Poverty defence flawed, claims Labour

Last updated 05:00 28/02/2014

Relevant offers

Politics

Horowhenua residents 'stonewalled' by council in battle to keep pensioner housing Greg Sayers opposes Mayor Phil Goff's 'pillow tax' Council shake-up sees new deputy mayor appointed without vote, or discussion Manawatu Tenants' Union demands more state housing and affordable rents Gerry Brownlee says Kiwis fall outside proposed Australian tax on foreign land purchasers Colin Craig threatened to 'destroy' Rachel MacGregor, court told Tax cuts 'very important', but not top priority for most Kiwis Public pressure put on Otago Regional Council to show passion and be proactive Is Steven Joyce's first Budget a family affair? Paula Bennett met State Services Commissioner about watchdog's handling of MOT fraudster

Finance Minister Bill English continued to quote a report on inequality despite knowing it was flawed, Labour says.

Yesterday the Ministry of Social Development said it estimated that 285,000 Kiwi children were living in poverty, which was 20,000 more than previously thought. It also said income inequality was slightly larger than thought. It came after Treasury and Statistics New Zealand confessed that calculations about household disposable income dating back to 2007 contained a major flaw, with an accommodation supplement counted twice. Treasury insisted that there were no "real world" implications.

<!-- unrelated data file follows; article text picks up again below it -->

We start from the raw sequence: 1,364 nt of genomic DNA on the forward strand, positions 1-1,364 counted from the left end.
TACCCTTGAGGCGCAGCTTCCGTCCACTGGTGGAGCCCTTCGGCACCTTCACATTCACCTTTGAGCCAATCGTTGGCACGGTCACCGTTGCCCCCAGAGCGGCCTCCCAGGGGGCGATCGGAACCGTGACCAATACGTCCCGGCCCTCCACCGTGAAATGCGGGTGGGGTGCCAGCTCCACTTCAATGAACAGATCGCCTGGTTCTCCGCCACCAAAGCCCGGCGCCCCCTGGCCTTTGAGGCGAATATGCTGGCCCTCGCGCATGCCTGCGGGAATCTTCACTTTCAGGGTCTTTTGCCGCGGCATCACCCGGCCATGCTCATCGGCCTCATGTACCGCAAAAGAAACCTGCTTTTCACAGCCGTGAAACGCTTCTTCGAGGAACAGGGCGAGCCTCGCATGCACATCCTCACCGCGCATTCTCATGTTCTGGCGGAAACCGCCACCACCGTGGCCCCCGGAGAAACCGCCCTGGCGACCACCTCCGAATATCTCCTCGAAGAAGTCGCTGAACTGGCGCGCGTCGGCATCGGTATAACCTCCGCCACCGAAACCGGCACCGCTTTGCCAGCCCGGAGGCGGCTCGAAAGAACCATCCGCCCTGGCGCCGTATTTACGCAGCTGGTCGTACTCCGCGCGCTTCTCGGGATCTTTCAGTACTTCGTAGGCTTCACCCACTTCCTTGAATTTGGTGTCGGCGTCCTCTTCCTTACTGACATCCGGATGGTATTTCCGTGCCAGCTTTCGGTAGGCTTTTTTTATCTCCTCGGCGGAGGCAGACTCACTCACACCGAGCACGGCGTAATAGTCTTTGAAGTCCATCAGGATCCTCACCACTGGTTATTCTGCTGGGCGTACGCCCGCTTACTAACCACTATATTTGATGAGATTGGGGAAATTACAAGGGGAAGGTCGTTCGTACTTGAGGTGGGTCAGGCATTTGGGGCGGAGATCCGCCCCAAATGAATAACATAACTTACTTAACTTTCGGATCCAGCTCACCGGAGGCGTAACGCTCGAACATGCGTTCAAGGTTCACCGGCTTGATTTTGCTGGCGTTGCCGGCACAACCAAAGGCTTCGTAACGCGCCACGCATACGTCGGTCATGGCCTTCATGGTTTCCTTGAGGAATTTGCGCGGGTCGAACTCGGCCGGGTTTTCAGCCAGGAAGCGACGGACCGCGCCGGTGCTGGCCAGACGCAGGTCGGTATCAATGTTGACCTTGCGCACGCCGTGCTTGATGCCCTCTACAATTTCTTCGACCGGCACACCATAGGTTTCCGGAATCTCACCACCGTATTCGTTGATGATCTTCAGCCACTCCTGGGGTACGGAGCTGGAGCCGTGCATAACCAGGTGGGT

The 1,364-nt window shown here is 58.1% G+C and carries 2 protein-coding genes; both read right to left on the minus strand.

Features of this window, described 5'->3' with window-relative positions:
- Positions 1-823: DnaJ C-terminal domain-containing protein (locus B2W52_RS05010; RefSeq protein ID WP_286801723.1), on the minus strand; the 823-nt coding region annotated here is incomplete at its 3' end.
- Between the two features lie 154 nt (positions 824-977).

In January, as Mr English dismissed Labour claims that there was a growing gap between rich and poor, the finance minister continued to quote the MSD report to claim there was no evidence this was the case.

Yesterday Mr English confirmed that he was told of the error before Christmas, but that the real picture was "roughly the same", a spokeswoman said.

Labour said Mr English's statements were misleading.

"If he is trying to say that [inequality] figures aren't getting worse . . . well, that's just misleading," Labour's finance spokesman David Parker said.

Ad Feedback

- The Dominion Post

Special offers
Opinion poll

Where do you stand on political coat-tail riding?

If it gets marginalised voices into Parliament, I'm for it.

I'm against it - if you don't get the votes, you shouldn't be there.

It's just part of the political game.

Vote Result

Related story: Voters reject riding on the coat-tails

Featured Promotions

Sponsored Content